Three types of decisions you’ll make as an entrepreneur

Three types of decisions you'll make as an entrepreneur

threetypesofdecisions

There are three types of decisions that you will ever make – good decisions, bad decisions and a third category of the worst kind, no-decisions. In this last category are those ideas that you deliberate on for eons but never take any action on. In it lie those reasons you look for not starting up, such as the right business model or funding. But, make a decision and you will see that the startup ball magically moves forward.

I used a simple 2×2 matrix bound by a six-month timeline to help me decide the course of my life post MBA. The two columns in my matrix were: interests anddistance-to-go-live. I rated various startup ideas against these two parameters – my level of interest in the venture and the likelihood of making it happen. I skipped lucrative MBA job interviews so that I eliminate any backup options.

Given my experience with cross-border software delivery, I felt that I could extend that understanding to other fields. I chose to start a services business that could give a faster return than a product venture so that I could start paying back my student loan. During the six-month decision horizon, I researched my ideas by speaking to experts from marketing to architecture to healthcare delivery. Finally, I zeroed in on healthcare delivery because I reasoned that I could get a better understanding of the field through my doctor-uncle in Texas.

Before my mind could change itself through logic and reason, I told everyone I met that I was starting a business in healthcare delivery. The word got around and I met my future co-founders, an entrepreneur and a cardiologist – students from Michigan’s evening MBA program. Money from friends and family and a grant from Zell Lurie Institute helped us pay rent during our first year of operations. We purchased second-hand furniture. I over-borrowed on my student loan. We had no clients but we soon had an office!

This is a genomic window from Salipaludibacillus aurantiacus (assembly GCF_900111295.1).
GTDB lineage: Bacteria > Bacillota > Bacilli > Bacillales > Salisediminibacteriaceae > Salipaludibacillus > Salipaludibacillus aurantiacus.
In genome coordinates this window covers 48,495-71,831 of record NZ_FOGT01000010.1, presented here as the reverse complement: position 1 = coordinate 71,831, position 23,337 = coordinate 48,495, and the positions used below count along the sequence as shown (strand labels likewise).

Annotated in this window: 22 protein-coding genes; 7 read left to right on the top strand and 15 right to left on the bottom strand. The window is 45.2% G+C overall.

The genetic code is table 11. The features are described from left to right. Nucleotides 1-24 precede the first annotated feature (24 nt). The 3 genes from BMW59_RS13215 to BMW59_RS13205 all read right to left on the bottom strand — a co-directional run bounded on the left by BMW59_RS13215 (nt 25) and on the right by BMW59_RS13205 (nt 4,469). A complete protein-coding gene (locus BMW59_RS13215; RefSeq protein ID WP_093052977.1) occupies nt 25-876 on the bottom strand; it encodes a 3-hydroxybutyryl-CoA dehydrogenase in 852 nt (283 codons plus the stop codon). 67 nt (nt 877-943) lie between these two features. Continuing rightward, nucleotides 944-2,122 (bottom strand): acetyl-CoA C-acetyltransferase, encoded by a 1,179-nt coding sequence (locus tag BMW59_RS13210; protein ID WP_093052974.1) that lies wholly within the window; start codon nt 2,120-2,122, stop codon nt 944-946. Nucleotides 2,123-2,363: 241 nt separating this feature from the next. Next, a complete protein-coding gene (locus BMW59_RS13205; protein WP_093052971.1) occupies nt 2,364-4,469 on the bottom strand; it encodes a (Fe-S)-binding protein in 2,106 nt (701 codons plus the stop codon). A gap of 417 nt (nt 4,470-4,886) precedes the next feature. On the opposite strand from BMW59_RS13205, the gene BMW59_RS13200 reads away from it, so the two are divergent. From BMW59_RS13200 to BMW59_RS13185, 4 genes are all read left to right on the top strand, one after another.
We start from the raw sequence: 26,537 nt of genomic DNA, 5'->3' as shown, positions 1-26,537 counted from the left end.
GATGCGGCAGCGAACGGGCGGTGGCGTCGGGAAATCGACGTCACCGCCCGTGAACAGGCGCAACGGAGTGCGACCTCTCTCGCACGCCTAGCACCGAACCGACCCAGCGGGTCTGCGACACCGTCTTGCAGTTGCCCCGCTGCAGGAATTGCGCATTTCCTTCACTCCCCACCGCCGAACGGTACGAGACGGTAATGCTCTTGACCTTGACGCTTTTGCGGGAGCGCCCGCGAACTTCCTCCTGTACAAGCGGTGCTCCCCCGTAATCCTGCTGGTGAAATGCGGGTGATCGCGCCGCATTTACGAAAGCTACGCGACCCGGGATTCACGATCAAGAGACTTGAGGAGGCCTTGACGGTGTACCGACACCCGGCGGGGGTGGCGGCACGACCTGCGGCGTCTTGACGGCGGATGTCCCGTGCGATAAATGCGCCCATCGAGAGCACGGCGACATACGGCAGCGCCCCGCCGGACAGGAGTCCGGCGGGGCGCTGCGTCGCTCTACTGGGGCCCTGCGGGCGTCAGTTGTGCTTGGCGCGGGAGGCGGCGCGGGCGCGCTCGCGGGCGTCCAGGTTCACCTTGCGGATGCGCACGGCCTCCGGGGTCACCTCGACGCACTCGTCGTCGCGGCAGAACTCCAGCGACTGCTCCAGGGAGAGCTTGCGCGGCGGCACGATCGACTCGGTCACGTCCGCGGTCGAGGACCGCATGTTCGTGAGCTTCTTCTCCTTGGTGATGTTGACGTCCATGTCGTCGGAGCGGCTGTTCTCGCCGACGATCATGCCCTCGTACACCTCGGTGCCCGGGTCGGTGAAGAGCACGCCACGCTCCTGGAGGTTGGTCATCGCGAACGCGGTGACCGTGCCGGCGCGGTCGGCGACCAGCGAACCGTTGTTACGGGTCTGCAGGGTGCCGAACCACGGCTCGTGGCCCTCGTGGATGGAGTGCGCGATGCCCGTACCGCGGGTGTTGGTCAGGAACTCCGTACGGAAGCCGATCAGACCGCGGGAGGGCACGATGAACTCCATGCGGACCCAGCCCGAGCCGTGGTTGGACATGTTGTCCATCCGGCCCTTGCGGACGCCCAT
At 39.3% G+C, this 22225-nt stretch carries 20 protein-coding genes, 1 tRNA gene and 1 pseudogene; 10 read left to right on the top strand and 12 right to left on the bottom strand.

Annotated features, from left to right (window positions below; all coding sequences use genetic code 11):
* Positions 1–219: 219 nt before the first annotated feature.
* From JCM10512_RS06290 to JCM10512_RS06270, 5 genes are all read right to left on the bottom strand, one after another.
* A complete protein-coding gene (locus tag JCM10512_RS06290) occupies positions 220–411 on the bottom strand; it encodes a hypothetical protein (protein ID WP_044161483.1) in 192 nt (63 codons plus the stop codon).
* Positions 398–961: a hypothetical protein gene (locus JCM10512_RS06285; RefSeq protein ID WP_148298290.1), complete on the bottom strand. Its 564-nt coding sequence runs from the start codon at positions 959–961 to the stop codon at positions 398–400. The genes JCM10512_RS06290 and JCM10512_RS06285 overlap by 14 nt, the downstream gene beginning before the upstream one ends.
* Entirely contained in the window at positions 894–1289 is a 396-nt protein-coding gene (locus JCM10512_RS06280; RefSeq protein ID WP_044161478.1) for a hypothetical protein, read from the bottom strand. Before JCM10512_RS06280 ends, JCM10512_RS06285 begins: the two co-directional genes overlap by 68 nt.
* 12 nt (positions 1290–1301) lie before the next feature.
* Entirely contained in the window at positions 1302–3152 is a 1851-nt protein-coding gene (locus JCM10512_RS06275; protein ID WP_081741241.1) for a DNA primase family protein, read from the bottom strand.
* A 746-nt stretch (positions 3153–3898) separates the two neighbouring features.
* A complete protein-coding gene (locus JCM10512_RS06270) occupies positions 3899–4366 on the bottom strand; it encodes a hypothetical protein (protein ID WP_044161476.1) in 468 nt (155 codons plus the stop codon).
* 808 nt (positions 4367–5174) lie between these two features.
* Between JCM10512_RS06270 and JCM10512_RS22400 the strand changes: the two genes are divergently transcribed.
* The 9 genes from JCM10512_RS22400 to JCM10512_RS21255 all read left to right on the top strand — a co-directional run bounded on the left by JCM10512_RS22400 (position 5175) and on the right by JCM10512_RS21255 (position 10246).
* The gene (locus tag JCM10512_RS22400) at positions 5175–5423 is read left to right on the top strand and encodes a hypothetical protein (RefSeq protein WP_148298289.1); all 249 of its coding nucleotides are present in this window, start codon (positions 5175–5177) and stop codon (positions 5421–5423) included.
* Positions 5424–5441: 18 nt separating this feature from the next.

When I reflect on that period, I realize now that the only thing that mattered was that first decision to get on with starting up. The rest of the decisions figured themselves out based on my worldview back then. If I had made decisions that were different from the ones I made – for example, had I started up with a product business first or had I chosen a field that was completely new to me – it wouldn’t have mattered so much. While we started as a services business, we eventually built an extensive product portfolio. Most of what I learnt about the healthcare field happened much after we got started and not before. The only overarching constant was a deep rooted desire to build a robust organization.

The 2×2 matrix, past experience, access to a certain field, advisors, investors and so on were mere crutches that I was holding onto to help me overcome the third category of no-decisions. Another important lesson that I learnt from that period was that people hop on a moving train that’s going somewhere more easily rather than on an imaginary one that may or may not go anywhere. The former shows commitment and the latter is fluff.

As an entrepreneur, you will always be making decisions with limited information. Using data helps you make a rational judgment based on information you have at a certain point in time. It provides a finite boundary that allows your mind to think unemotionally and make a call. Some of these decisions will be good or bad depending on when you ask the question or the kind of lens you use for your review.

More important than the decision itself is to recognize that the singular nature of data is to change – it never stays the same even for a moment. Your success will depend on your ability to adapt with it.

Originally published on LinkedIn,  by Praveen Suthrum, President & Co-Founder, NextServices. 

(This article was also published in The Economic Times here)

Image Credit: Joshua Earle

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